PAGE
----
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President Obama in Jakarta: "Indonesia’s Example To the World"

The President speaks at the University of Indonesia on democracy, economic growth, human rights, and America's relationship with Muslim communities around the world.

Read the transcript of the speech in the following languages: English | Indonesian | Bengali | Chinese | Dari | Hebrew | Hindi | Malay | Pashto | Punjabi | Turkish | Urdu

The President's trip to Asia has been largely focused on America's economy back home, promoting the exports of things we make.  But his speech in Jakarta, Indonesia was meaningful for a lot of reasons.  It was a follow-up to his speech in Cairo last year attempting to soothe historic tensions between America and Muslim communities around the world; it was a look at a country that has led by example in forging through the often turbulent waters of democracy, despite prejudices that a predominantly Muslim country could not do so and arguments that economic growth required the totalitarian order; and as the President explained in his opening, it was a return for him to one of his childhood homes: "I first came to this country when my mother married an Indonesian named Lolo Soetoro.  And as a young boy I was -- as a young boy I was coming to a different world.  But the people of Indonesia quickly made me feel at home."

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He continued:

And we lived in a small house.  We had a mango tree out front.  And I learned to love Indonesia while flying kites and running along the paddy fields and catching dragonflies, buying satay and baso from the street vendors.  (Applause.)  I still remember the call of the vendors.  Satay!  (Laughter.)  I remember that.  Baso!  (Laughter.)  But most of all, I remember the people -- the old men and women who welcomed us with smiles; the children who made a foreign child feel like a neighbor and a friend; and the teachers who helped me learn about this country.

After a few minutes reflecting on his four years there, he spoke on the trajectory Indonesia has seen since then:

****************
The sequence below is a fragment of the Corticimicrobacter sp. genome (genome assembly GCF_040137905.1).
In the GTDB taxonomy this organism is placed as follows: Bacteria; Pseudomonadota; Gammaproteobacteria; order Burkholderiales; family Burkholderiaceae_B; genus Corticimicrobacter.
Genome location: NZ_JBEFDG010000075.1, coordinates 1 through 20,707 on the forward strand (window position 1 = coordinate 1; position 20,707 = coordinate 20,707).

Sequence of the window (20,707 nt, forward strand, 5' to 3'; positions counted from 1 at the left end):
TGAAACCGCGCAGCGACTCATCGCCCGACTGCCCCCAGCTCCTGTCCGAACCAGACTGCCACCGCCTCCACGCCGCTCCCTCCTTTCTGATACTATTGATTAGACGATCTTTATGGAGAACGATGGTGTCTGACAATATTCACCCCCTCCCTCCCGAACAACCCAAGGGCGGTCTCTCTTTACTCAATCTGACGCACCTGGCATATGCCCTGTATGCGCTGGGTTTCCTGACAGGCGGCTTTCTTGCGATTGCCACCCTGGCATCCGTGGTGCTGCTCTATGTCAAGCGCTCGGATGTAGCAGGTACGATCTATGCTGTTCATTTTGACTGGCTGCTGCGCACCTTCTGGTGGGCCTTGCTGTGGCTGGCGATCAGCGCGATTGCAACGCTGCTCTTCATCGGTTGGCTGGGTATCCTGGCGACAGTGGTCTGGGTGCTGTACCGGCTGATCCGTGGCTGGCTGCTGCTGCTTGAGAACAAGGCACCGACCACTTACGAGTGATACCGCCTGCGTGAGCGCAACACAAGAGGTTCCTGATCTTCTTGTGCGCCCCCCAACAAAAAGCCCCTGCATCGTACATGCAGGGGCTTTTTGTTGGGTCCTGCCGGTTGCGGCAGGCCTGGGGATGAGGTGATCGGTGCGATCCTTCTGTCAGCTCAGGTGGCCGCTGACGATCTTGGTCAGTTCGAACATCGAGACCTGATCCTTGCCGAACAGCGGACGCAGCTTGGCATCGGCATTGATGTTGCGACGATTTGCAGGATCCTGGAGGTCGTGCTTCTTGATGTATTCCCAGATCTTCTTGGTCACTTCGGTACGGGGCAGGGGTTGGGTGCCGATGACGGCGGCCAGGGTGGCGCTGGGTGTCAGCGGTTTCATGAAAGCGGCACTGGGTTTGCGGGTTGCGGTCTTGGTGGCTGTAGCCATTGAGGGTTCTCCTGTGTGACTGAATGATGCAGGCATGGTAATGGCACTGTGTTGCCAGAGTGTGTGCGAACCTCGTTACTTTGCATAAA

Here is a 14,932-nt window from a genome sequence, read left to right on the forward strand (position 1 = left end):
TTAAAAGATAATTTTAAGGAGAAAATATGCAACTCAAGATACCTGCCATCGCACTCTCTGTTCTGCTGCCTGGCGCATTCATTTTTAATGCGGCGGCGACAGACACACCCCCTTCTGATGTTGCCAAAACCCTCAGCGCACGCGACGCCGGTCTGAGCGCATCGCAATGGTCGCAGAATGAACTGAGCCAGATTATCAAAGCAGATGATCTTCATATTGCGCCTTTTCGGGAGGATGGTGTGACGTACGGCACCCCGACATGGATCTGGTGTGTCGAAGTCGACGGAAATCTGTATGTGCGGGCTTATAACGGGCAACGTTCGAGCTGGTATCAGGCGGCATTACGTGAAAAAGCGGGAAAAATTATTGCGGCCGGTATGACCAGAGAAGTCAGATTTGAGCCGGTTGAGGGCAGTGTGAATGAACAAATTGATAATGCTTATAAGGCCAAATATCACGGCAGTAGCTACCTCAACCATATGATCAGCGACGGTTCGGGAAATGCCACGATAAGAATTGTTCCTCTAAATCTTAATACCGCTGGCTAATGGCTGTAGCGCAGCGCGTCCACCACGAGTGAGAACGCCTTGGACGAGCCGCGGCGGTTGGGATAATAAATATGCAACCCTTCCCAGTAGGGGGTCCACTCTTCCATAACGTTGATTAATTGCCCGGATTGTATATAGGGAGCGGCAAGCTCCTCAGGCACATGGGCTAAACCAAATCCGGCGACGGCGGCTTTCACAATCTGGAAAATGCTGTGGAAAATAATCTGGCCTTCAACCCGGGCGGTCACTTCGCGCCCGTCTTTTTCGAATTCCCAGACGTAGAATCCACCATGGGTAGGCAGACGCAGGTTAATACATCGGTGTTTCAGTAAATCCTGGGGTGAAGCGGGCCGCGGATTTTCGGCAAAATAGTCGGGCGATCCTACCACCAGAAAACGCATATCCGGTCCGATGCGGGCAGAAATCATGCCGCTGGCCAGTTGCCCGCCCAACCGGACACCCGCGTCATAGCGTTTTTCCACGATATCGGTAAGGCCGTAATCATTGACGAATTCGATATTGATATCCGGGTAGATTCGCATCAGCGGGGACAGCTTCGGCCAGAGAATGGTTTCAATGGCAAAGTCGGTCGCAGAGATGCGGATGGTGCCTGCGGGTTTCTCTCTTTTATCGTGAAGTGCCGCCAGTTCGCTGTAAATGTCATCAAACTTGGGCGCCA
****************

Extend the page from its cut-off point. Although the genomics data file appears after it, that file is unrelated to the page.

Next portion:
In the years since then, Indonesia has charted its own course through an extraordinary democratic transformation -- from the rule of an iron fist to the rule of the people.  In recent years, the world has watched with hope and admiration as Indonesians embraced the peaceful transfer of power and the direct election of leaders.  And just as your democracy is symbolized by your elected President and legislature, your democracy is sustained and fortified by its checks and balances:  a dynamic civil society; political parties and unions; a vibrant media and engaged citizens who have ensured that -- in Indonesia -- there will be no turning back from democracy.
But even as this land of my youth has changed in so many ways, those things that I learned to love about Indonesia -- that spirit of tolerance that is written into your Constitution; symbolized in mosques and churches and temples standing alongside each other; that spirit that’s embodied in your people -- that still lives on.  (Applause.)  Bhinneka Tunggal Ika -- unity in diversity.  (Applause.)  This is the foundation of Indonesia’s example to the world, and this is why Indonesia will play such an important part in the 21st century.

He also spoke to why even a land that seems so remote to most Americans is of import in today's world -- as exemplified in the initiatives the two governments are working on together -- touching on the focus of his broader trip to Asia:

When I moved to Indonesia, it would have been hard to imagine a future in which the prosperity of families in Chicago and Jakarta would be connected.  But our economies are now global, and Indonesians have experienced both the promise and the perils of globalization:  from the shock of the Asian financial crisis in the ‘90s, to the millions lifted out of poverty because of increased trade and commerce.  What that means -- and what we learned in the recent economic crisis -- is that we have a stake in each other’s success.